The Dubai apocalypse?

Laura Chubb asks why the Brits have such a problem with Dubai. Do they believe everything they see in the papers?

The Knowledge

‘Are you alright?’ the concerned enquiry quivers over the phone line, courtesy of a friend back home in Blighty. Sure, why wouldn’t I be? ‘It’s all over the papers about Dubai…’

No doubt many of you have participated in a similar conversation. Having read press reports that decree the apocalypse has descended on Dubai, our well-meaning buddies are obviously picturing us all begging for bread in the deserted streets, a harsh wind whipping the debris of the fallen city as packs of rabid camels close in for the kill. Sweet that they should worry so for our wellbeing, I suppose. It’s almost a shame to have to tell them that I’m actually supping champagne at the opening of the latest glittery new bar, and that I’m fighting a losing battle to turn away a seemingly endless supply of wagyu and foie gras.

Now I’m not denying that Dubai is having financial difficulties, just like the majority of the world right now. Plenty of us are trying to be a bit more savvy and save. But when the British press in particular keeps harping on about the imminent collapse of ‘cash-strapped Dubai’, I find myself confused. You see, I’m pretty sure that when I went to Reflets par Gagnaire the other day, the place was packed with people dropping a thousand dirhams per head. I’m yet to get that elusive table outside at the Rivington Grill, because there’s always a waiting list, even mid-week. A colleague went to the Burj al Arab recently – not the most reasonably priced establishment – and it was full of patrons paying hundreds of dirhams for a piece of fish.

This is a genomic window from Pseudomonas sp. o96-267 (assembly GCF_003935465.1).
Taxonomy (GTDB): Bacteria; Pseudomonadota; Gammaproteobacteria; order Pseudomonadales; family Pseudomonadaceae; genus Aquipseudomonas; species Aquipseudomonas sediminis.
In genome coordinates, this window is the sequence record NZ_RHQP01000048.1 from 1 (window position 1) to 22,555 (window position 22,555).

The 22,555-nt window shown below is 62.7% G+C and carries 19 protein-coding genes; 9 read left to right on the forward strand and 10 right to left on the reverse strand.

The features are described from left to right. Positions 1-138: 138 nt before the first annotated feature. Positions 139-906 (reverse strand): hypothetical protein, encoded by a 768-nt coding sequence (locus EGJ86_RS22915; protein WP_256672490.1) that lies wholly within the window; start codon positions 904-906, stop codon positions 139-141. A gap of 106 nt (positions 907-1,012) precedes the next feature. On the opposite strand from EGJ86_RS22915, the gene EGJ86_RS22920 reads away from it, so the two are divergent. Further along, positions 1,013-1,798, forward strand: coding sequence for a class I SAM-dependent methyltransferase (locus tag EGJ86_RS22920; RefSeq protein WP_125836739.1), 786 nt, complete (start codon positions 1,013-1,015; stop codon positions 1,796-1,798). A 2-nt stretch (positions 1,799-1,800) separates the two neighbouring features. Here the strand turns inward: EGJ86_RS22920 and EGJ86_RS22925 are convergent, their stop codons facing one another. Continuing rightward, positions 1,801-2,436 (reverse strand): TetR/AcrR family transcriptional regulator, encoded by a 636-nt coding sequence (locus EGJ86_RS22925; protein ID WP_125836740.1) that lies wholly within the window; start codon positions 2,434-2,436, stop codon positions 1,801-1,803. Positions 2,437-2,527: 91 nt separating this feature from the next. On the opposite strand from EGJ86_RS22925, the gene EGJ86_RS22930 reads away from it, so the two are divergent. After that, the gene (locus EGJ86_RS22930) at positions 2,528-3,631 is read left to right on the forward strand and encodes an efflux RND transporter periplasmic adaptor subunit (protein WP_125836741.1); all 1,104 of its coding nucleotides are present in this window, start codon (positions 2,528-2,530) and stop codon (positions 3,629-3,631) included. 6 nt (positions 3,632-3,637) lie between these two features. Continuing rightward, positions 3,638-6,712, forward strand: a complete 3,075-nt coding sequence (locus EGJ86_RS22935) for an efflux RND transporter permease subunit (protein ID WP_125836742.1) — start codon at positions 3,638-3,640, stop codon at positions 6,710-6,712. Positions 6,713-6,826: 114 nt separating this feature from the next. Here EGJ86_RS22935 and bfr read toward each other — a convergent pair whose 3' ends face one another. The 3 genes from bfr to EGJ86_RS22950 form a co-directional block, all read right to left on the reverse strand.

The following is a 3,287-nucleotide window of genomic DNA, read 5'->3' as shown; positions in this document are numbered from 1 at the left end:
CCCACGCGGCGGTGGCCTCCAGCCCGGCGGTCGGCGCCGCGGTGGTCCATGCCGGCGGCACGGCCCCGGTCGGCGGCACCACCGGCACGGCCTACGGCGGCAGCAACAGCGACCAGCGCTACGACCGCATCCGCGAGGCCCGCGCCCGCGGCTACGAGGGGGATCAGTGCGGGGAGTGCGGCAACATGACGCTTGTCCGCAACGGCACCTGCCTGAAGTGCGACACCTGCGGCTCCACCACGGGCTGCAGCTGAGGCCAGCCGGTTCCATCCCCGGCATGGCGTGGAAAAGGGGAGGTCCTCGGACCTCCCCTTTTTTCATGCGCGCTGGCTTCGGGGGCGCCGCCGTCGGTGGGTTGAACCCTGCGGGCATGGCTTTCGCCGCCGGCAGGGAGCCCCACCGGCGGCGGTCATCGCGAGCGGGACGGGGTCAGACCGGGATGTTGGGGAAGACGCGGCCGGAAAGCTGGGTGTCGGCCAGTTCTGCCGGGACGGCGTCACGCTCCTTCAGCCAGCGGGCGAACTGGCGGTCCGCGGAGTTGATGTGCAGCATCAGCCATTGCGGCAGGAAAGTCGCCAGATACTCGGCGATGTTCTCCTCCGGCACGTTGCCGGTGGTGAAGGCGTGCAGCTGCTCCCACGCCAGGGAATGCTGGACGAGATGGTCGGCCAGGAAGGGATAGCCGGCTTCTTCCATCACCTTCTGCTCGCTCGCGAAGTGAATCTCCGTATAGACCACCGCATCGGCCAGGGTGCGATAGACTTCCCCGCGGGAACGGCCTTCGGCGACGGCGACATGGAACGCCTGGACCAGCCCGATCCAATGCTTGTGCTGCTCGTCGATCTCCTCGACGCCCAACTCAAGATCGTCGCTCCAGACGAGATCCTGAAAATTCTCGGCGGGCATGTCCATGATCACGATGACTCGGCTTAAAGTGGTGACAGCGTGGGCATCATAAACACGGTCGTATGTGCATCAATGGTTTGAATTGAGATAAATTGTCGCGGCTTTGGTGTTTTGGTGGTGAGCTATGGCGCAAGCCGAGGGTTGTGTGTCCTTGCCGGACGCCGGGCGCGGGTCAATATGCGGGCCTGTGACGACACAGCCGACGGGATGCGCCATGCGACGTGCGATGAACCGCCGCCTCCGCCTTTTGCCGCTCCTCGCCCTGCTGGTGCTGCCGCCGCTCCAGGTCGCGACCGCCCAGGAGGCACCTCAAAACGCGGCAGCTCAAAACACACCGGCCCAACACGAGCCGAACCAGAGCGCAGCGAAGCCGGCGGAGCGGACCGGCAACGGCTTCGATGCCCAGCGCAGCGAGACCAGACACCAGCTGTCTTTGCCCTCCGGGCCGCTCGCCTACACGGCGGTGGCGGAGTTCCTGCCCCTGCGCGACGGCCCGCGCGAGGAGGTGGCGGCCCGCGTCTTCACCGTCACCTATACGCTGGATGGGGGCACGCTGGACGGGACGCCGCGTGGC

Grossly decadent or not, the point is that there are plenty of people still spending money here. You need only to consider the typical price of a meal in a Dubai restaurant to realise that lack of demand isn’t exactly forcing prices down. It’s hardly the dire state of affairs shouted gleefully from the front of UK newspapers day in, day out.

The problem, I suspect, is Dubai’s lack of respect for that age-old Brit tradition: self-deprecation. Take this line from the now-infamous Sunday Times article purporting to present the extent of Dubai’s debt: ‘The city state that grew too fast was finally facing its comeuppance.’ Dubai likes fireworks, it likes ‘biggest in the worlds’, it likes shameless gimmicks and, most of all, it likes to shout about it. This does not sit well with the Brits. The Brits think Dubai is a show-off. The Brits want everyone to think Dubai is being taught a very British lesson.

Funny really, when you consider how many Brits have left the chilly isles to settle here. Sorry chaps, but the party’s not over just yet.

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